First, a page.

Upcoming Readings: Contributors to Girls Who Like Boys Who Like Boys will read June 13 at A Different Light in Los Angeles, June 5th at the KGB Bar in Manhattan, June 19th at Borders Columbus Circle in Manhattan, and July 21 at Book Hampton in East Hampton. Lawrence Schimel will read from Fairy Tales for Writers June 3rd at Bluestockings Bookstore in New York City and will celebrate the release of The Mammoth Book of New Gay Erotica June 6th in Manhattan with Will Clark Presents Porno Bingo!

Kudos: Winners of the Arch and Bruce Brown Awards in Full-length fiction are: First Prize: Myrlin A. Hermes of Portland, Oregon for The Lunatic, the Lover and the Poet. Second Place Award: Joy Shayne Laughter of Seattle, Washington for Yu and Dick Wagenaar of Newburgh, New York for Koryo. Third Place Award: M.M. DeVoe of New York, New York for Burn in Our Hearts. Moises Kaufman received the Immigration Equality’s Global Vision Award at the Safe Havens Awards in New York City, which is produced as a means to increase awareness of immigration issues for gay families. Among this year’s recipients of fellowships from New York Foundation for the Arts were Clifford Chase and Aaron Smith.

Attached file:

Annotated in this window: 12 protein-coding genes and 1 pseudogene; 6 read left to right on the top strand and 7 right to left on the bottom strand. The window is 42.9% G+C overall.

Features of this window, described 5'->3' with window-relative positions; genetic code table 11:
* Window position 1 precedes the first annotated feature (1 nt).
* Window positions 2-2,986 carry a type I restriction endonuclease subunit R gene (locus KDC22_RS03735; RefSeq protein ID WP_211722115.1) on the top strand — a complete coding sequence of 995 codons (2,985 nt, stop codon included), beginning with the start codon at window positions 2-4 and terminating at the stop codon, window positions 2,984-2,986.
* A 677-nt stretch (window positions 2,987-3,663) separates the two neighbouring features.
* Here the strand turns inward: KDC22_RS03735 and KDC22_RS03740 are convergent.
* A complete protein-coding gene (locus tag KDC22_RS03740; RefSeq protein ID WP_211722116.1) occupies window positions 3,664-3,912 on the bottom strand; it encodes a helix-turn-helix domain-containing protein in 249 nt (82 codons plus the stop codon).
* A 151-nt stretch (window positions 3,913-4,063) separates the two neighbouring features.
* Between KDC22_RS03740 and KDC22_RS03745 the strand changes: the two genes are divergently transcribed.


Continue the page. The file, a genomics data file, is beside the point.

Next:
Publishing Triangle Awards: Andrew Holleran received the Bill Whitehead Award for Lifetime Achievement at the Publishing Triangle’s annual awards ceremony in New York City. Justin Chin, author of Gutted, won the Thom Gunn Award for Gay Poetry. Jennifer Rose, author of Hometown for an Hour, won the Audre Lorde Award for Lesbian Poetry. Alison Bechdel, author of Fun Home, won the Judy Grahn Award for Lesbian Nonfiction. Kenji Yoshino, author Covering, won the Randy Shilts Award for Gay Nonfiction. Martin Hyatt, author of A Scarecrow's Bible, won the Edmund White Award for Debut Fiction. Nancy Bereano won a special Leadership award in recognition of her long and distinguished service to GLBT literature, especially while the head of Firebrand Books. Lisa Carey, author of Every Visible Thing, won the Ferro-Grumley Award for Lesbian Fiction. Christopher Bram, author of Exiles in America, won the Ferro-Grumley Award for Gay Fiction. The Robert Chesley Foundation Award for playwriting was shared by Eric Bentley (Lifetime Achievement Award) and Chris Weikel (Emerging Artist).